Learning activities: Fact-checking & Disinformation
Use these learning activities to enhance knowledge and skills related to fact-checking and disinformation.
- Have you been misled, or fooled by a piece of news or information that you found on the internet?
- Do you often encounter news and information which is (or seems to be) false? If yes, where?
- Do you know how to check if a news story or social media post is correct? Give some examples
- Who do you think spreads false information, and why?
- What is the difference between mis- and disinformation?
Media Credibility Check
This activity helps learners approach media and information with a critical eye, check sources and decide whether the information is trustworthy. This will also help them to stay safe on social media, and when they do research for school!
• Improve critical thinking and fact-checking skills.
• Analyze an item’s trustworthiness
• Become safer online.
Pick a few stories from a news site and Facebook posts that have gone viral. If you do not have internet access in the classroom, print stories, or/and Facebook posts in advance, to hand out to the students. You can also use stories from a printed newspaper. Download the worksheet Media credibility check.
Hand out the worksheet Media credibility check, and also the stories you have prepared. Learners can work in pairs or small group
• Tell the learners to study the stories, and fill out the worksheet.
• Gather the class. Let everyone present their findings.
• Reflect together.
Toe the line
The Line activity can be used to let students learn from each other and engage in almost any topic, using different statements. Here we talk about who we trust, in the media and in general.,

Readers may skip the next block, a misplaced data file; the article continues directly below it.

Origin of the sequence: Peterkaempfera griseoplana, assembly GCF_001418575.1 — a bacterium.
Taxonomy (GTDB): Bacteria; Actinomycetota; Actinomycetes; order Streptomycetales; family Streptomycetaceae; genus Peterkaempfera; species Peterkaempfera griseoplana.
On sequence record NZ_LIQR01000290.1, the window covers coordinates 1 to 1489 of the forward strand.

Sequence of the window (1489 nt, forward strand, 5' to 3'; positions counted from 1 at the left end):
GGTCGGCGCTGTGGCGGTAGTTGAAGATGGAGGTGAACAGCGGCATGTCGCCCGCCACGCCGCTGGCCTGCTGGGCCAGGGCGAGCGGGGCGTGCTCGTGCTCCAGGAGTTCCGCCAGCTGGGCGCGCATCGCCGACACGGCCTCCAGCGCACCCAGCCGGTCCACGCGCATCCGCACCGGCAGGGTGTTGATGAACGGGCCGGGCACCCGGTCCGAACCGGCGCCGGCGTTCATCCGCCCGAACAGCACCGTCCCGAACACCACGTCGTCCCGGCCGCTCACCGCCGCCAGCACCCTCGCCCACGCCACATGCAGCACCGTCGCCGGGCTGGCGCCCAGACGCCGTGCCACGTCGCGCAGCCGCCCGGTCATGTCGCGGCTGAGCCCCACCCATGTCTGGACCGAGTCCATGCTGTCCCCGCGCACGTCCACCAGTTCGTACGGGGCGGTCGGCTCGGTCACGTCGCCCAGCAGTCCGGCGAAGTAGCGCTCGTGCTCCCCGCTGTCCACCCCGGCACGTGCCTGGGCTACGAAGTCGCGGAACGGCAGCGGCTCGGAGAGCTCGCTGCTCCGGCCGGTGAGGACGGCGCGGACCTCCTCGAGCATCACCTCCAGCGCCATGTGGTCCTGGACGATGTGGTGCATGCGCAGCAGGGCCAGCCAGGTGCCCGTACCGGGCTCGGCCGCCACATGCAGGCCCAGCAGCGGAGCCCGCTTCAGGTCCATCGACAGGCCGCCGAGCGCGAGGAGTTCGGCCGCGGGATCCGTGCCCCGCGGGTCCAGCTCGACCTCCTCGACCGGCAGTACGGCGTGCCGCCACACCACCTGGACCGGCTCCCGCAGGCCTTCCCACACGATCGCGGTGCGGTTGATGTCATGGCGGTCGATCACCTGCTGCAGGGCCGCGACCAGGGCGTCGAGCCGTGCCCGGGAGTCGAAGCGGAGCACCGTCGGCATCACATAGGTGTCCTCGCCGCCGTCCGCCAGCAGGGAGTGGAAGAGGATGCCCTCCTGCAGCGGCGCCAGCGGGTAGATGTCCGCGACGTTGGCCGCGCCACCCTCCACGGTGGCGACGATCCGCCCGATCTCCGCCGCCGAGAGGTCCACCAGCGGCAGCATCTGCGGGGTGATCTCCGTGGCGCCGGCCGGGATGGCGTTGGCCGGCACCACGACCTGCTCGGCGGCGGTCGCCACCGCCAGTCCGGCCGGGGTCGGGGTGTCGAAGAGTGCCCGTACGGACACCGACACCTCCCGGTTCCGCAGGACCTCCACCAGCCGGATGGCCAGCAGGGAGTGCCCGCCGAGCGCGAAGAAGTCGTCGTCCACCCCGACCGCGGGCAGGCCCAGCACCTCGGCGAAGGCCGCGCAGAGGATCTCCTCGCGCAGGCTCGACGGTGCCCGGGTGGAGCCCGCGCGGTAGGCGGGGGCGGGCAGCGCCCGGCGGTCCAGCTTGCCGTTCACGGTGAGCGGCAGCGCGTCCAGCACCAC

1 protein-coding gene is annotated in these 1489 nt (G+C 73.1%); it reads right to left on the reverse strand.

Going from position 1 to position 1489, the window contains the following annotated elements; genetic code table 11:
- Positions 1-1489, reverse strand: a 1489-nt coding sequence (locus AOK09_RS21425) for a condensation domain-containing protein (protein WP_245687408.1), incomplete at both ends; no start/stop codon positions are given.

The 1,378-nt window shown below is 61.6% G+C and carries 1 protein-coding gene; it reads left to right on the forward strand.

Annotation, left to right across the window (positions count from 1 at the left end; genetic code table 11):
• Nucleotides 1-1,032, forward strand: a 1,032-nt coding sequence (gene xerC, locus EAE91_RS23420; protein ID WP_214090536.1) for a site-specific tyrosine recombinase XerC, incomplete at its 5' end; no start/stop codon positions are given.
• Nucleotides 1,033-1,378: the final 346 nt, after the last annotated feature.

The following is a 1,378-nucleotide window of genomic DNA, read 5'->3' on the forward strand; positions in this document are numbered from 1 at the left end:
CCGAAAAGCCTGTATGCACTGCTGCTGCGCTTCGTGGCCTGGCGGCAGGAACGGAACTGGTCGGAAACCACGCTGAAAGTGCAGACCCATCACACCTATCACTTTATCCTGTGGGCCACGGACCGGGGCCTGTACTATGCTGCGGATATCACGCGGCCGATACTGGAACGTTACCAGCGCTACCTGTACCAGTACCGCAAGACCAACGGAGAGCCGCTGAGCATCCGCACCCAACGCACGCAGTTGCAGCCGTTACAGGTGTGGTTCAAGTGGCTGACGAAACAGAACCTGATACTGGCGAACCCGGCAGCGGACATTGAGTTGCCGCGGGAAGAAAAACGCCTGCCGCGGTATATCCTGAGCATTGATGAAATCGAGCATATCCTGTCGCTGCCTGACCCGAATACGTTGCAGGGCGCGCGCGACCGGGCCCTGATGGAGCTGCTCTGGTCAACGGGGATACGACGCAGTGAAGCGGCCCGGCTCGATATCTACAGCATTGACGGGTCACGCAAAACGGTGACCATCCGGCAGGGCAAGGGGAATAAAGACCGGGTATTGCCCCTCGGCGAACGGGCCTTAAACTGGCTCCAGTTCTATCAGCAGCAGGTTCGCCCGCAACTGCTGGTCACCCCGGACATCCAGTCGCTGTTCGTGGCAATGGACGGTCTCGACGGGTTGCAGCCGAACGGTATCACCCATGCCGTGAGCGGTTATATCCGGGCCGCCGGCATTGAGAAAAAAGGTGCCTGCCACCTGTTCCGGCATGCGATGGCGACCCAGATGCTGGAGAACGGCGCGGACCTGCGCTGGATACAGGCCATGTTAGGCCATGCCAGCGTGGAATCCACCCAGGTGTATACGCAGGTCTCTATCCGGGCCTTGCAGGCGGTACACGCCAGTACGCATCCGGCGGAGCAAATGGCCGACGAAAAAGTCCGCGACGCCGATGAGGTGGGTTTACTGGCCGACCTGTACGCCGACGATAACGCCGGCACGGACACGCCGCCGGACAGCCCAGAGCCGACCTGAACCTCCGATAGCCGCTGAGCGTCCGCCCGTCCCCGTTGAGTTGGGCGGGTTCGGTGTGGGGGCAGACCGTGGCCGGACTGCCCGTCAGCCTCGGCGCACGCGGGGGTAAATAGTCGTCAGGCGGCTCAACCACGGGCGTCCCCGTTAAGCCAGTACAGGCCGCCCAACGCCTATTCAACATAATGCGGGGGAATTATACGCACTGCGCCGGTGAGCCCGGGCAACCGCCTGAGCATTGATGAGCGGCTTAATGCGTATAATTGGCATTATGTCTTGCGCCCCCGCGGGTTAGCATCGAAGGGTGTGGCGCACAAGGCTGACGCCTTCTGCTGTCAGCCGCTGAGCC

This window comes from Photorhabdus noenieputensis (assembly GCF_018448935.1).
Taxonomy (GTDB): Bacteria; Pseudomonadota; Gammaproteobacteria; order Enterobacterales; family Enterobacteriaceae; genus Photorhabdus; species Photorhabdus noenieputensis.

Get a bunch of papers and tape, or a long piece of string to mark the line.
Do it like this
1. Mark a line on the floor using paper, tape or a string. Ask the learners to stand on the line. Explain that one end means YES and the other means NO. They choose their position depending on how much or how little they agree with a statement.
2. Read a statement out loud and let the learners choose where to stand on the line based on how much or how little they agree. Start with a few simple statements to help the students understand the activity, like “Ice cream, is tastier than vegetables”.
3. Move on to statements about trust. Ask a few learners to motivate their choice after each statement. Perhaps their arguments will make one of the other students change their position!
4. Summarize and invite comments and reflections.
• My parents
• My close friends
• My Facebook friends
• My Facebook friends’ friends
• My grandparents
• My teachers
• The media
Add real-life specific examples from local, national and international TV- and radio stations, newspapers, and magazines, or famous TV-hosts and news anchors, artists, celebrities, bloggers and YouTubers etc.